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At Debt's Door 

The neural tentacles of your habit will weaken, as will the clutches of your compulsion

At Debt's Door

Quarantine's been weighing on me, and I've been making a lot of unnecessary purchases. I know I need to stop wasting money, but I just keep ordering thing after thing. How can I get that satisfaction from buying something without actually buying it?

PIXABAY
  • Pixabay

—Going Broke

We humans are ever-failing self-disciplinarians, two-legged weasels talking ourselves into things we know we shouldn't do. For example, there's that saying, "Everything happens for a reason." No, the fact that those $800 shoes are now $465 does not count as a reason.

Unfortunately, the more you behave badly, the more disposed you are to keep behaving badly — that is, to develop a habit of behaving badly. Habits are born on a microscopic level, through what might be called a conspiracy of brain cells. Typically, any action you take requires the triggering of thousands of these tiny cells, called neurons. They fire off electric signals to other neurons, ultimately messaging your body to get it to act.

Because even lifting your finger to pick your nose requires a massive army of neurons, the brain is an energy hog, guzzling more energy than any other organ. Evolution, on the other hand, is big on thrift, so it's implemented energy efficiency measures that sometimes lead you to behave in counterproductive ways.

Whenever you repeat a behavior, retriggering the same army of brain cells, chemical changes occur that effectively wire these cellular troops together into a sort of collective action pack. This puts you on automatic, so, for example, on day two in the Airbnb, you don't have to search for the light switch or figure out how the dimmer works; you just unthinkingly hit the switch and crank the dimmer. The more you repeat a behavior, the more automatic it becomes. You basically go into robozombie habit mode — mental autopilot — with nary a consult with your Department of Reasoning, which, in fact, gets shut out entirely from the process.

Obviously, there are good autobehaviors and bad autobehaviors, but behavior you robotically repeat despite adverse consequences (such as becoming a tent-dweller with fabulous shoes) is "compulsive." Neuropsychiatry researcher Judy Luigjes and her colleagues define compulsivity as repeatedly feeling compelled to perform an act (and being unable to stop oneself) while at the same time "being aware" that the act conflicts with one's "overall goals."

Compulsive shopping is often motivated by a longing to escape uncomfortable emotions, for example, anxiety or stress. It has similarities with addiction disorders, observes behavioral economist Shahram Heshmat, such as a "buyer's high," a rush of excitement when purchasing an item. However, the relief from emotional discomfort is quickly replaced by guilt and remorse for the irresponsible spending, which can fuel a "vicious cycle": the need for "another 'fix,' purchasing something else."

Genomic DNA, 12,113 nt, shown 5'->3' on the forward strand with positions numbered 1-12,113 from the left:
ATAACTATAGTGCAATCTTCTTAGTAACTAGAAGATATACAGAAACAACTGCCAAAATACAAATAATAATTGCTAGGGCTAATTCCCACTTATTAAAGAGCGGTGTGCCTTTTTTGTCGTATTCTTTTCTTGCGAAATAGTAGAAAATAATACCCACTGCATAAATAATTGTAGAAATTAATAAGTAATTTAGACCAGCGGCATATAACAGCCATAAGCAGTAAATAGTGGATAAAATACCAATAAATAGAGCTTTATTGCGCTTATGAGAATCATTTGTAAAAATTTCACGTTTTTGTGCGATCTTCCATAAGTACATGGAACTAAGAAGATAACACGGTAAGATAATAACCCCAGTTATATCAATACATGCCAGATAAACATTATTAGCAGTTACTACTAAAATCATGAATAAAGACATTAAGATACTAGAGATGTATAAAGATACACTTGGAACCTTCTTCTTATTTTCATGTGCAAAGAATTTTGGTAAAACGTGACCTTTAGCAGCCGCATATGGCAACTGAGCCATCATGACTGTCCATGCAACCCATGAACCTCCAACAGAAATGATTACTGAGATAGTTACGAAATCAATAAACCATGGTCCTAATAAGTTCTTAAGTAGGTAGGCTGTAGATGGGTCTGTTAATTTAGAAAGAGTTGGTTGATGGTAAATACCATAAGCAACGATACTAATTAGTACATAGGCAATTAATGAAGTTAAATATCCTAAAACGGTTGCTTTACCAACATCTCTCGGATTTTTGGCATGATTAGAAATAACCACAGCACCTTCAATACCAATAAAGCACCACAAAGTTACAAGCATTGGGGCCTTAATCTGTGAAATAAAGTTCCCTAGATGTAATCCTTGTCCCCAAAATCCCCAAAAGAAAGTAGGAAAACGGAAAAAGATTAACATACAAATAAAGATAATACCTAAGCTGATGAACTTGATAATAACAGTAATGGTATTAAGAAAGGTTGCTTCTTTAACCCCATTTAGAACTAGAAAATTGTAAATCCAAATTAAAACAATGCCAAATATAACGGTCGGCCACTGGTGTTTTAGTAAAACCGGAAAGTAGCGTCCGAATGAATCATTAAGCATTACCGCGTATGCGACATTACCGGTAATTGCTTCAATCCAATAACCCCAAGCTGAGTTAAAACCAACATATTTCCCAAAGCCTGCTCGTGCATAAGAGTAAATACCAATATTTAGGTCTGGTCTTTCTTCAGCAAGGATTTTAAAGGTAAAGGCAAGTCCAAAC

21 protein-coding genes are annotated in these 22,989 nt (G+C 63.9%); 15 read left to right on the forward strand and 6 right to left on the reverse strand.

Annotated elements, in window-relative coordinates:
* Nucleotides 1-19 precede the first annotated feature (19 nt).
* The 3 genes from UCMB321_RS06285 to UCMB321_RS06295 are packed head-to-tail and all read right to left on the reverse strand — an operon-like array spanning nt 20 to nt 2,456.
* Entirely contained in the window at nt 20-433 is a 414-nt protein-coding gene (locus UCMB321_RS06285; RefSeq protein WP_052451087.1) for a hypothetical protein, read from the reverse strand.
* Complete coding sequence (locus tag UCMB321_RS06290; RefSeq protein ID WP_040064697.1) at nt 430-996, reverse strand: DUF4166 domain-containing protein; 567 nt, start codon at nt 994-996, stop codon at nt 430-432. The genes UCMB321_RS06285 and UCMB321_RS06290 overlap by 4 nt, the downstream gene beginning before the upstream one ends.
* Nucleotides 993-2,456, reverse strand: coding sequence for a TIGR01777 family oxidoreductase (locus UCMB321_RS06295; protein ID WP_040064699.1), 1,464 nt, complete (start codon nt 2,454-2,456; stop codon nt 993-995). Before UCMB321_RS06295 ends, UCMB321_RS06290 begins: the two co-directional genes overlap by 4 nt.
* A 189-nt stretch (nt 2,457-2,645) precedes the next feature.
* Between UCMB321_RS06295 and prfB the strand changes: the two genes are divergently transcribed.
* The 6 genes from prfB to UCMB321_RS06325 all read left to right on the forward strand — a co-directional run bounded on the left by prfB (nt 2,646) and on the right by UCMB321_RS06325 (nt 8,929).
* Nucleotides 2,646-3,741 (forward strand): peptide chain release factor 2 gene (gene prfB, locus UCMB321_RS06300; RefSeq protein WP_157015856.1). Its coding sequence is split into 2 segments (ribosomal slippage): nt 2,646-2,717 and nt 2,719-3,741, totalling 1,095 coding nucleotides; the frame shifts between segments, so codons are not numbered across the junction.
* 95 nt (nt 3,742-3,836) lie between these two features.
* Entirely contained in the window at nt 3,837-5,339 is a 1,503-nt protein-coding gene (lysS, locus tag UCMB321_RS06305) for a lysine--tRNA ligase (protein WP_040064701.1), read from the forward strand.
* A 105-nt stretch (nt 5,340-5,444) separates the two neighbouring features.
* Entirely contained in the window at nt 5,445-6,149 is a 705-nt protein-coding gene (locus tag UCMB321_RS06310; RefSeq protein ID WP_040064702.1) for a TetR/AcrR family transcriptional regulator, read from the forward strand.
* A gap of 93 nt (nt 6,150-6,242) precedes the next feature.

To break the cycle, you need to "protect long-term goals from short-term consumption decisions," Heshmat explains. This starts with recognizing your triggers: uncomfortable "negative" emotions like feeling hungry, angry, lonely, or anxious, which make you more likely to fling the future out the window to get that quick-fix buyer's high.

Remind yourself regularly that uncomfortable feelings will not kill you. They're also temporary. Make a pact with yourself that when you feel the urge to shop, you'll instead acknowledge the underlying feelings you're escaping, tell yourself you can handle a bit of feel-bad, and then do what you can to feel better, like calling up a friend. In case you get their voicemail, come up with other healthy diversions like taking a walk or streaming a trashy action flick.

Of course, what you can't see or click on, you can't buy. Stay off shopping websites, and wipe them from your computer by clearing your cache, cookies, and history. You might also prepare to padlock your phone in a box and set a timer for a day, or at least several hours.

To arm yourself with positive motivations to counter negative feelings, prepare to reset your emotional clock from the uncomfortable "now" to the exciting possible future. Stock up mental pictures of the benefits of behaving in financially responsible ways, like a snapshot of you and your friends enjoying drinks at a beautiful condo you buy with your savings.

In time, as you stop responding to bad feelings by click-shopping your way to bankruptcy, the neural tentacles of your habit will weaken, as will the clutches of your compulsion. You might also work up a little compassion for yourself for having it in the first place. Technology has made our lives vastly easier, but it's also given us countless new ways to mess them up. Back in 1347, people were freaked about the bubonic plague, just like we are at the 'rona, but they simply didn't have the option of getting drunk at 2 a.m. and sending off a carrier pigeon with an ill-advised order for obscenely pricey shoes.

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